The ‘Bounce Back Journey of Men’s Health’ is a follow up to the Bounce Back Journey of Women’s Health and features inspiring stories of men who have fought to recover from serious illness.
Mr Cann, 57, suffered a serious stroke seven years ago in his role as IFP CEO as he was speaking about careers in Financial Planning to a group of students.
He survived the stroke but continues to suffer from aphasia (difficulty with speech and language) and some ongoing symptoms including dyspraxia and atrial fibrillation (an irregular heartbeat).
Since his stroke he has worked hard to recover and has raised thousands for charity and received several awards including the British Empire Medal.
In a 5-page section of the book Mr Cann writes about his life since stroke and how he has tried to help other sufferers.
He describes his CEO role at the IFP, which merged with the CISI in 2015, as “the best job ever.”
He writes in the book: “Our lives were turned upside down 7 years ago when I was a guest speaker at Northampton University promoting Financial Planning to 50 students. Half way through, I suddenly collapsed and was rushed to Northampton hospital. I experienced a severe stroke. My wife rushed to hospital as soon as she heard and my children were mortified to see me lying on a hospital bed being told that I may never be able to speak again.
He then suffered a second stroke during his recovery, while swimming alone. He says he was lucky that there were people around who called for an ambulance.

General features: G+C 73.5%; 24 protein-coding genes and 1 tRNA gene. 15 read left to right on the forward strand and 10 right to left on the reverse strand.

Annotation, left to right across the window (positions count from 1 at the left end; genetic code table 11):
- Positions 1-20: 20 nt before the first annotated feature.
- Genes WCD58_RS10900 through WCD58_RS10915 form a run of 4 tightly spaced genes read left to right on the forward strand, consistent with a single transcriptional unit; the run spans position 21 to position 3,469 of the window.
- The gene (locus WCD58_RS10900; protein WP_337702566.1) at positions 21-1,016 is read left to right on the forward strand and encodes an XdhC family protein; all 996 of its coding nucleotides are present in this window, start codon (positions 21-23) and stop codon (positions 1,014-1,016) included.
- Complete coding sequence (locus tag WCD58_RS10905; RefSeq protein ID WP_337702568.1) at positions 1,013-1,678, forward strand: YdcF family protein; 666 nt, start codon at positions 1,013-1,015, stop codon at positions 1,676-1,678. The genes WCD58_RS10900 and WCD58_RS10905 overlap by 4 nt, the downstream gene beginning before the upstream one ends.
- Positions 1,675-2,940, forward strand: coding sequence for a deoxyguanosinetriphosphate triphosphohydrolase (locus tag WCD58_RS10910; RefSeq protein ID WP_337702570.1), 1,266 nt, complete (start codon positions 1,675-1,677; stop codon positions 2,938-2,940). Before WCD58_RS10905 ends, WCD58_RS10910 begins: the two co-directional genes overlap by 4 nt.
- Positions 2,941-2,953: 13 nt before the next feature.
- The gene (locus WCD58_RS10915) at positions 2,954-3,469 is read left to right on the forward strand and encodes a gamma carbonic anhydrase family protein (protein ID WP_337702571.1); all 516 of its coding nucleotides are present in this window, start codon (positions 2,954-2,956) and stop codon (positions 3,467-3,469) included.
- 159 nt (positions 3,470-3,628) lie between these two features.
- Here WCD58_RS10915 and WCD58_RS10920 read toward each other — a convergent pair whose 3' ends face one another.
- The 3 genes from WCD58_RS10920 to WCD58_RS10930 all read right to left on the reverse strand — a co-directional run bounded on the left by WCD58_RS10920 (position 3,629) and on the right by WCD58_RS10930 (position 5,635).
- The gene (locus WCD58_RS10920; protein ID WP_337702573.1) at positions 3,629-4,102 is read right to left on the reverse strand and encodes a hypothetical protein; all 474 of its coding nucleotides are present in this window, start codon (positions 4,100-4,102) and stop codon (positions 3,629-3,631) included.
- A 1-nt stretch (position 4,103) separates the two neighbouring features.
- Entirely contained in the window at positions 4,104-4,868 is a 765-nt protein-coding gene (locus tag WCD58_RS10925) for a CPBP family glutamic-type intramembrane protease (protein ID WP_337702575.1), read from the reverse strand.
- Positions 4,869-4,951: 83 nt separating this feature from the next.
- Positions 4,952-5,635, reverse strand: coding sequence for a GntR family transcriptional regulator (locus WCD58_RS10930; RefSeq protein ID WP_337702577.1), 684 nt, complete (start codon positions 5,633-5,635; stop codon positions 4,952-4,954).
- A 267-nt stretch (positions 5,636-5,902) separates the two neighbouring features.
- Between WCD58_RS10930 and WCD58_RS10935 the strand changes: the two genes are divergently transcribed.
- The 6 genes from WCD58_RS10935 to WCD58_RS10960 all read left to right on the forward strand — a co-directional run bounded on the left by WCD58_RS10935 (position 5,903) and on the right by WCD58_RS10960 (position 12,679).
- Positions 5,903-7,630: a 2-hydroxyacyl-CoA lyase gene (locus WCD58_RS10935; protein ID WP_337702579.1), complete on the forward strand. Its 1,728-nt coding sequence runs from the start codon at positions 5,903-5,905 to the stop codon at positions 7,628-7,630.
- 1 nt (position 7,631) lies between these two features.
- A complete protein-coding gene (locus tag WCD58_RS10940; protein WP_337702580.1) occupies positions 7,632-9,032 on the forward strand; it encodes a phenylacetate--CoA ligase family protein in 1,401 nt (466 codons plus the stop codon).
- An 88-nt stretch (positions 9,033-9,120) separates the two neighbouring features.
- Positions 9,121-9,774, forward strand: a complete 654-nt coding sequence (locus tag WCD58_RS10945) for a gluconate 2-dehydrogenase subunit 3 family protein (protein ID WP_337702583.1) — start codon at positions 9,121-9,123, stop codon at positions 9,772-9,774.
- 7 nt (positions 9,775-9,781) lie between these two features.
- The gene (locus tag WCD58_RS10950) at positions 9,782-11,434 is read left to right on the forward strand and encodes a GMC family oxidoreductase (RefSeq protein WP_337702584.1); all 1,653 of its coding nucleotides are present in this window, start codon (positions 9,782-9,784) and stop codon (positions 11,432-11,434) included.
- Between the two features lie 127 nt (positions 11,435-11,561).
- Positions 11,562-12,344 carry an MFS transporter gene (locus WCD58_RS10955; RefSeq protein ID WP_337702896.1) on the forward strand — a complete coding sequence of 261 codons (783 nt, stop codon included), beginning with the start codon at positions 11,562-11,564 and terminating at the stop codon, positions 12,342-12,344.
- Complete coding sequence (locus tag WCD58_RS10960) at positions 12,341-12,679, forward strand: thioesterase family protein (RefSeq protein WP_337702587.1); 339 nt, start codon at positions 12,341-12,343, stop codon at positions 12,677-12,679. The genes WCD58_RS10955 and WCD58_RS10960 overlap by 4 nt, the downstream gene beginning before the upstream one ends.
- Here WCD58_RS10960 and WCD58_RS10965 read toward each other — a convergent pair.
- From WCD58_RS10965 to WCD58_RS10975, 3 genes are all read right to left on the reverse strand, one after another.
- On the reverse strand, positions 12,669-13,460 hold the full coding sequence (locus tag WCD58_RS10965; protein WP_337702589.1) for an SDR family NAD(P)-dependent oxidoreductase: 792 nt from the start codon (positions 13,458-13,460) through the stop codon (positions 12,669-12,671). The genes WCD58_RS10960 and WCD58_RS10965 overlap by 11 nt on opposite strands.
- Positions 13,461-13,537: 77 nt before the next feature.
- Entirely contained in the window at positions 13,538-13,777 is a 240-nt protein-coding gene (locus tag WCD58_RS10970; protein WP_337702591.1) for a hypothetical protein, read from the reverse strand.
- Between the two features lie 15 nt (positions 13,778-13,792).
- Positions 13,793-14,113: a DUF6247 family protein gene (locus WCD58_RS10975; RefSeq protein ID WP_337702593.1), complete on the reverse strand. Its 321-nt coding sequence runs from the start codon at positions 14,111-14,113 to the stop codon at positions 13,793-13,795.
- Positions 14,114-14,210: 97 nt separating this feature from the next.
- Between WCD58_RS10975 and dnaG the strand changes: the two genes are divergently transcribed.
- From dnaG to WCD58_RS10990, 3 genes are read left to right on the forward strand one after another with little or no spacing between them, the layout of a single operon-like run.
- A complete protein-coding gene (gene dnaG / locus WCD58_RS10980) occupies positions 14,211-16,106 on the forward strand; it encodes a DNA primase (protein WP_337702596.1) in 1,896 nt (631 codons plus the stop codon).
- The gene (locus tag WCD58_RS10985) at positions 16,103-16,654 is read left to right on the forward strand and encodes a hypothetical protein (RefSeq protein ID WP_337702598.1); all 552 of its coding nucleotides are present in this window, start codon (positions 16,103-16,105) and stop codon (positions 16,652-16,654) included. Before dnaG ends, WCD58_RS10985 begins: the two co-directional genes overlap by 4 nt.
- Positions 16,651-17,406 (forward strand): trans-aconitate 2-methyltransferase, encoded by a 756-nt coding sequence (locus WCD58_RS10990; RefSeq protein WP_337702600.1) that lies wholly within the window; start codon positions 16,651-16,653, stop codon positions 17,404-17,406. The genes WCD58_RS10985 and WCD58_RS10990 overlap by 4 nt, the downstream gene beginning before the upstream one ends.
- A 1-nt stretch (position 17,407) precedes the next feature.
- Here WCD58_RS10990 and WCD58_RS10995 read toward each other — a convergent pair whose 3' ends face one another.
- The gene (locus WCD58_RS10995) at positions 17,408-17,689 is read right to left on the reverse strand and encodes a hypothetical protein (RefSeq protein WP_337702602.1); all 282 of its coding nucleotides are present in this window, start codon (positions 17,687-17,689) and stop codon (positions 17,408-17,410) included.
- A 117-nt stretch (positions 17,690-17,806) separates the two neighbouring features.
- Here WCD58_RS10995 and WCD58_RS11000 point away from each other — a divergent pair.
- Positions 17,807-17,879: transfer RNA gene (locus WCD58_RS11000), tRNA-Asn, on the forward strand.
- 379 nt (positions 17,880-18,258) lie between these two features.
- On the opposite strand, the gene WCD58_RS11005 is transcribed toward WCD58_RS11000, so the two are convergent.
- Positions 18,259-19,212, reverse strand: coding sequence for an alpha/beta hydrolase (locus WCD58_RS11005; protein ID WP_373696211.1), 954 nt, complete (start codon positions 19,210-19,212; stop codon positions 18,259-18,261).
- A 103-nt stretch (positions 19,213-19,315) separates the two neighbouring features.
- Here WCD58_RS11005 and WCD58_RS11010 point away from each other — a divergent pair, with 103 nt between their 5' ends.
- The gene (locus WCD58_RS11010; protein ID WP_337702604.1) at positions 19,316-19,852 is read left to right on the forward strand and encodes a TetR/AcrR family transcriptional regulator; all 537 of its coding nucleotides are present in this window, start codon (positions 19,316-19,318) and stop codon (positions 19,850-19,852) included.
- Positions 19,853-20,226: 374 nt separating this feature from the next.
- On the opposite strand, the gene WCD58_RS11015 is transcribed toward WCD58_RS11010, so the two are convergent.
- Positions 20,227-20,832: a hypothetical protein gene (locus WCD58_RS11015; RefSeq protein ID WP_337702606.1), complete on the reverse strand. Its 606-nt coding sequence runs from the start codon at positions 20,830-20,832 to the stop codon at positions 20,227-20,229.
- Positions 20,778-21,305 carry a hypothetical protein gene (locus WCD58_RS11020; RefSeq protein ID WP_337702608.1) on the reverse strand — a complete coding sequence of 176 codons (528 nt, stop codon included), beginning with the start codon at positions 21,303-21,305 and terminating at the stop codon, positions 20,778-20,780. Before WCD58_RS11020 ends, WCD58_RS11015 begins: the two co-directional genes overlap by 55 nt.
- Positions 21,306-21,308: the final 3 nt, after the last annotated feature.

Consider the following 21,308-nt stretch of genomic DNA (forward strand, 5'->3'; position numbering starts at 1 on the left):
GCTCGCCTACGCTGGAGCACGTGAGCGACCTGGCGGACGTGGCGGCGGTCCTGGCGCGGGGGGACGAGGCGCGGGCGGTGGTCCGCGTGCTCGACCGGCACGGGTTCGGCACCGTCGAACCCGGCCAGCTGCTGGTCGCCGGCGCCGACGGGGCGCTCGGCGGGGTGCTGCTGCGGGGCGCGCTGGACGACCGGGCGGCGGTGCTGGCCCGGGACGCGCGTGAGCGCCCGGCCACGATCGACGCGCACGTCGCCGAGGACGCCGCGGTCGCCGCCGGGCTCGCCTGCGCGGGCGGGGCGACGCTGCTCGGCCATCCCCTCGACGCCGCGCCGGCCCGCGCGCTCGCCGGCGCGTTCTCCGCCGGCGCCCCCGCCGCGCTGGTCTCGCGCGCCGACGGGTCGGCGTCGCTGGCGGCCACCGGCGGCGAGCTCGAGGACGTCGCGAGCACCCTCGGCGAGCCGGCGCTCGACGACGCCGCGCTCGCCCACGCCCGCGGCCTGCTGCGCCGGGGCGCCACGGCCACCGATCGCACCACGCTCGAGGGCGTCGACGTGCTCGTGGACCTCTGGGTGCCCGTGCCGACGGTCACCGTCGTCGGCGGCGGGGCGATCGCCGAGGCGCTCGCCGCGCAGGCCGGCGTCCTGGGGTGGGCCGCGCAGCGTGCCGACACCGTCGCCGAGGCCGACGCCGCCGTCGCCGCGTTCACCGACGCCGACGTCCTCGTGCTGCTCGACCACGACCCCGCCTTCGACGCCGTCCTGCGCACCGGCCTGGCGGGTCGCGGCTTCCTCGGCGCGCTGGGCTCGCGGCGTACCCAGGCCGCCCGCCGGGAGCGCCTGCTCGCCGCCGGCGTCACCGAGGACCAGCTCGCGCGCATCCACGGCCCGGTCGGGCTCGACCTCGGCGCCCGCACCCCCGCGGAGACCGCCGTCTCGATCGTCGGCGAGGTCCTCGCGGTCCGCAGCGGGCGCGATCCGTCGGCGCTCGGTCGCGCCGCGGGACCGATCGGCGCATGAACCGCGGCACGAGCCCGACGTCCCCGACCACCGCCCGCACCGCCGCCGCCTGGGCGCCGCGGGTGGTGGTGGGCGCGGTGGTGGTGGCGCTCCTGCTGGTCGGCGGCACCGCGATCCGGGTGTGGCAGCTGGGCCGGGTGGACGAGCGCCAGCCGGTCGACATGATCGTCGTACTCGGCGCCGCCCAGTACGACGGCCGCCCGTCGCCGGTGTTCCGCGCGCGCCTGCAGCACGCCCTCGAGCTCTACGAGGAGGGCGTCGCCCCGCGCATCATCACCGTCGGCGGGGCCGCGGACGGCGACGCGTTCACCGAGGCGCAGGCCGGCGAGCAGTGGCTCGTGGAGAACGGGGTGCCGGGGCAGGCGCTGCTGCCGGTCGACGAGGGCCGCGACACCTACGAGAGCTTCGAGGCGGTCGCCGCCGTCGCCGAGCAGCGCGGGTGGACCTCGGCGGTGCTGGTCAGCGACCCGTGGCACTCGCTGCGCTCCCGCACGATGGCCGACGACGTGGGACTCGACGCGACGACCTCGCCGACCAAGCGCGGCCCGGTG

Since his strokes he has continued to work on his recovery, has taken up singing (singing can be easier for aphasia sufferers than speaking) and is involved in many committees and local groups.
He and his wife Jo have also set up a campaign to improve the lives of others suffering from aphasia.
He writes: “More than 350,000 people in the UK have Aphasia, a disorder of language and communication. When I had a stroke, I didn’t feel like I had support for my recovery. I was therefore determined to help others in a similar situation.
“Jo and I set up the Phoenix Project Aphasia initiative lasting 3 years. The Phoenix Project’s aim was to work with stroke survivors and carers, across Monmouthshire, to increase confidence and independence and reduce social isolation with aphasia.
“The project received 58 people referrals which were then supported and became part of a community. The outcomes of this movement was an increase in communication, peer support opportunities and permitting stroke survivors to feel more confident and less socially isolated. We believe that the project made a significant impact for stroke survivors.”
• The book is available on Amazon as a Kindle book and paperback priced at £9.99 (£4.99 for Kindle edition).